News

August 24, 2021 - Updated on August 31, 2021

South Korea: RSF calls on legislators to reject anti-disinformation amendment which poses a threat to journalism

PHOTO: KIM HONG-JI / AFP / POOL
Reporters Without Borders (RSF) calls on South Korea’s legislators to refrain from adopting an anti-disinformation amendment which, in its current form, could be instrumentalised against the media.

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Update - 31st August 2021


The vote on the amendment to the Press Arbitration Act has been delayed to 27th of September 2021.

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On Wednesday 25th of August, South Korea's Democratic Party, which holds a large majority at the National Assembly, will submit to vote an amendment to the Press Arbitration Act that will toughen civil penalties on media outlets held responsible for making “false” or “fabricated ”News reports. A coalition of seven media organizations, including the Journalists Association of Korea (JAK), a partner of RSF, called for the retractation of the proposed amendment, arguing that the definition of “false” or “fabricated” reporting is unclear.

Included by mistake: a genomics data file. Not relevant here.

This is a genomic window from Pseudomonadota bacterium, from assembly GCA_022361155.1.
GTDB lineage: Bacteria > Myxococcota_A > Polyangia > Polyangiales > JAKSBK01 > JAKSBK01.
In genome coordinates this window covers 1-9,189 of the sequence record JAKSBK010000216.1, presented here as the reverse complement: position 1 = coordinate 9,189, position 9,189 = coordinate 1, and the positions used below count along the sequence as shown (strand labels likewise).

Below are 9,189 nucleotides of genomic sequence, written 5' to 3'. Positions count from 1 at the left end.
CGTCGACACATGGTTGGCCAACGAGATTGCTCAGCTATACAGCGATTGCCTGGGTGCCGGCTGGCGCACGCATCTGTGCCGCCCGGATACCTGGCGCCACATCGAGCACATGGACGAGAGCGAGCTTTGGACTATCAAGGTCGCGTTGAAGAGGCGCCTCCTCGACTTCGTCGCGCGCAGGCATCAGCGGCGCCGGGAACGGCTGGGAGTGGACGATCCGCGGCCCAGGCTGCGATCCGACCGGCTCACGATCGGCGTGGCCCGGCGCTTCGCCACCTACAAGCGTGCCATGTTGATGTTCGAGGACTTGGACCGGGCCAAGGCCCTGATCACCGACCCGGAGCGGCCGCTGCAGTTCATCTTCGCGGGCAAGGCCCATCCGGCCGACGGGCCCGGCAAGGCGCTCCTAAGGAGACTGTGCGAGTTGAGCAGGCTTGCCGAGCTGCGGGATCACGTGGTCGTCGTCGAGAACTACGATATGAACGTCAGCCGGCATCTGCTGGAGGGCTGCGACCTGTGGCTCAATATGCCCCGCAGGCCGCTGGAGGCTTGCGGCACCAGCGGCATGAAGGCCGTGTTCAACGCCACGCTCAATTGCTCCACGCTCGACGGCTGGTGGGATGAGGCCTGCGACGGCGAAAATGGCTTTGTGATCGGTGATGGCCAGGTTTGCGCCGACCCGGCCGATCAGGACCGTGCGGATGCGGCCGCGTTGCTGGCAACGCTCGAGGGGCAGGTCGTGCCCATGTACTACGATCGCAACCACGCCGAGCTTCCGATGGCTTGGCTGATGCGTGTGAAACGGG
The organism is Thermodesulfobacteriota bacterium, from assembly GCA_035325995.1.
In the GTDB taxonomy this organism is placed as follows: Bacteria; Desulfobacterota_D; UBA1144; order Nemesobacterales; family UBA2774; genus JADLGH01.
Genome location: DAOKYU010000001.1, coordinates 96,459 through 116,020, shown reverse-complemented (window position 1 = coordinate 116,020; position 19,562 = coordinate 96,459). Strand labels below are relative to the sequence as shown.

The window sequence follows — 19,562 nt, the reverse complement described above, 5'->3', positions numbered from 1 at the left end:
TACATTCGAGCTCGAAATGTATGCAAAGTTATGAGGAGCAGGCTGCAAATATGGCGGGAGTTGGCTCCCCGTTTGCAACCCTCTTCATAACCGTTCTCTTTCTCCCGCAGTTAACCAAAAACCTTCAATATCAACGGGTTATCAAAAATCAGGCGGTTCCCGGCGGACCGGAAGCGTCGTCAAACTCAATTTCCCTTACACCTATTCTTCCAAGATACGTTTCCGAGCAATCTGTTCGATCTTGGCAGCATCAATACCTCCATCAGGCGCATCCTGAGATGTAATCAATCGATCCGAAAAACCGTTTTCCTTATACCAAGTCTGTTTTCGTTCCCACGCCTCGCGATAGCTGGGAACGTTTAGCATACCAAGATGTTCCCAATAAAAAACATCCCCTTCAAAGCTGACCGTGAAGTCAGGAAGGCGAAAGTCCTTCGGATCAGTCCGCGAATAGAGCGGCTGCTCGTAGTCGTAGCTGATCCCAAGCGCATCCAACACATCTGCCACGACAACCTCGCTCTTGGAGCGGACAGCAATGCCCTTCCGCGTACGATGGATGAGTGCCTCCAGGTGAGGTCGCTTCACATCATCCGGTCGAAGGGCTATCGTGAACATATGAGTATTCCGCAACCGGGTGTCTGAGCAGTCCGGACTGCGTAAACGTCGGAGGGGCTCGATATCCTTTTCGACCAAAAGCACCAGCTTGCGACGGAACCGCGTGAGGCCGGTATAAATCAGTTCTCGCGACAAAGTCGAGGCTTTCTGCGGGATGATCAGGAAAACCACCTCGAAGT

The revised Press Arbitration Act would increase legal liability for the release of false news written with “intention” or “gross negligence” with a penalty of up to five times the alleged damage caused by reporting. It does neither include a detailed definition of the offense nor defines the system that proves the falsehood of the reporting and evidence of the perpetrator's intention. In response to criticism, the ruling party recently revised the bill so that high-ranking government officials and major companies' executives cannot seek punitive damage and that individual reporters are kept exempt from damage claims.


“The proposed amendment could open the door to any arbitrary interpretation and possibly be instrumentalised to put pressure on the media,” says RSF East Asia Bureau head, Cédric Alviani, who calls on South Korea's legislators to refrain from adopting the bill. “ No matter the legitimacy of the fight against disinformation, legislators should never create new legal tools without ensuring they include sufficient guarantees, as court decisions can be very subjective on those sensitive issues.“


In order to address the growing presence of false and manipulated information online, RSF together with several other civil society organizations initiated the Forum on Information and Democracy , which published last year a set of 250 recommendations . The Journalism Trust Initiative (JTI), a mechanism to promote trustworthiness of news and information, is another project initiated by RSF and supported by the JAK in South Korea. 


In September 2019, the secretary-general of RSF, Christophe Deloire, was received by South Korean President Moon Jae-in at the Blue House, the presidential office in Seoul. 


In 2017, during a previous mission of RSF in South Korea, President Moon's administration pledged for the country to rank 30th in RSF's World Press Freedom Index by 2022. 


South Korea ranks 42nd in the 2021 World Press Freedom Index published by RSF.